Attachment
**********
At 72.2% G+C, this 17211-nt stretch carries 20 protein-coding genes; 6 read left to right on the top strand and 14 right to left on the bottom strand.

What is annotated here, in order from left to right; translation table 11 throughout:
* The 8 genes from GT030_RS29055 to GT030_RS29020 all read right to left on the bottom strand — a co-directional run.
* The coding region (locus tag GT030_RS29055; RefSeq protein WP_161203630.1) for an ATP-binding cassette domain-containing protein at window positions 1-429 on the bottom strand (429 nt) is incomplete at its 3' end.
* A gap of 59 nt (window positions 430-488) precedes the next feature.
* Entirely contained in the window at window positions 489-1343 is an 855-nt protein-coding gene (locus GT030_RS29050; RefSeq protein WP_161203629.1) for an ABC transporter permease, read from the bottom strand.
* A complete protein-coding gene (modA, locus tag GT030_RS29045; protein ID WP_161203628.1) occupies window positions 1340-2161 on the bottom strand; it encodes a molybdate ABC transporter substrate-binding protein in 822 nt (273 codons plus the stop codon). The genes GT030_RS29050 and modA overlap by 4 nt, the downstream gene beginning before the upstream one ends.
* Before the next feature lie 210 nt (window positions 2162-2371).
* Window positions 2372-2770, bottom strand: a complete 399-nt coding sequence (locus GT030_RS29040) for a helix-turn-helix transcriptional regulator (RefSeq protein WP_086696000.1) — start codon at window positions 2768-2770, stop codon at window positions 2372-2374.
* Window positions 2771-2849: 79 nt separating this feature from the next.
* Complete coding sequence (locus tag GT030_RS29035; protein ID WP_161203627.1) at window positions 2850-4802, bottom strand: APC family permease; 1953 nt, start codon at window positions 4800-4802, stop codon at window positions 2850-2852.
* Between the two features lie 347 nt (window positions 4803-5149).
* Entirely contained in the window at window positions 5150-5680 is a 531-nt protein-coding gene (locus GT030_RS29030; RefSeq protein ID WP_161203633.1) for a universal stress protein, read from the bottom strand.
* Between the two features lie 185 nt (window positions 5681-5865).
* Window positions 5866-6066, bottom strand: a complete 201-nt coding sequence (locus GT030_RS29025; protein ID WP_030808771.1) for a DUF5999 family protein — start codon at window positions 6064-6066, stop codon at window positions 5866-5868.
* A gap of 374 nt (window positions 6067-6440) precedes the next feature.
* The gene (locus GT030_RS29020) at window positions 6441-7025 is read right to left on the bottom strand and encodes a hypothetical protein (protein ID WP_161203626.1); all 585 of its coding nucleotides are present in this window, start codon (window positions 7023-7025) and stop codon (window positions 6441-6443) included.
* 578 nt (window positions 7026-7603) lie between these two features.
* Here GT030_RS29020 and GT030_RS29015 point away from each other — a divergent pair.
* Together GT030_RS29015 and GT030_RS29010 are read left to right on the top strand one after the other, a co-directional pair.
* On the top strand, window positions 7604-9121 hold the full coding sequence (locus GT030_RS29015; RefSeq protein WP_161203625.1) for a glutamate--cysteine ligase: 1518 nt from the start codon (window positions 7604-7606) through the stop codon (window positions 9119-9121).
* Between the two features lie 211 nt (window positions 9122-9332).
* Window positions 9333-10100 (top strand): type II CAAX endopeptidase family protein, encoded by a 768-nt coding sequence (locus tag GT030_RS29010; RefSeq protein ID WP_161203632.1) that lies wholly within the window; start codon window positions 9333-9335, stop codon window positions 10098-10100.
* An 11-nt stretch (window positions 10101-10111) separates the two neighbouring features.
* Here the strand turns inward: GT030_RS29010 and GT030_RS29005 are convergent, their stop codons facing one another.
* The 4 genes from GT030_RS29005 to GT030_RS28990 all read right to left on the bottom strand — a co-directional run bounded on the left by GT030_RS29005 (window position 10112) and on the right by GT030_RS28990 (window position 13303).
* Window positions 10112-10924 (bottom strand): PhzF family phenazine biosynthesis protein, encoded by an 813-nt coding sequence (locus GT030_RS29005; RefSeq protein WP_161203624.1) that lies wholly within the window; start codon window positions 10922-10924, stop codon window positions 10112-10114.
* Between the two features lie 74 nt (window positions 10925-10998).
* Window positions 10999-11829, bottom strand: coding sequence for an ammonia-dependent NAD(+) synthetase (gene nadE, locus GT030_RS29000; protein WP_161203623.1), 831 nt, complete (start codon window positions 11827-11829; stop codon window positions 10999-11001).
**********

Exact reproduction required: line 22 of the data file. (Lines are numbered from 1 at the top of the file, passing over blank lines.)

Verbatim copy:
* Between the two features lie 211 nt (window positions 9122-9332).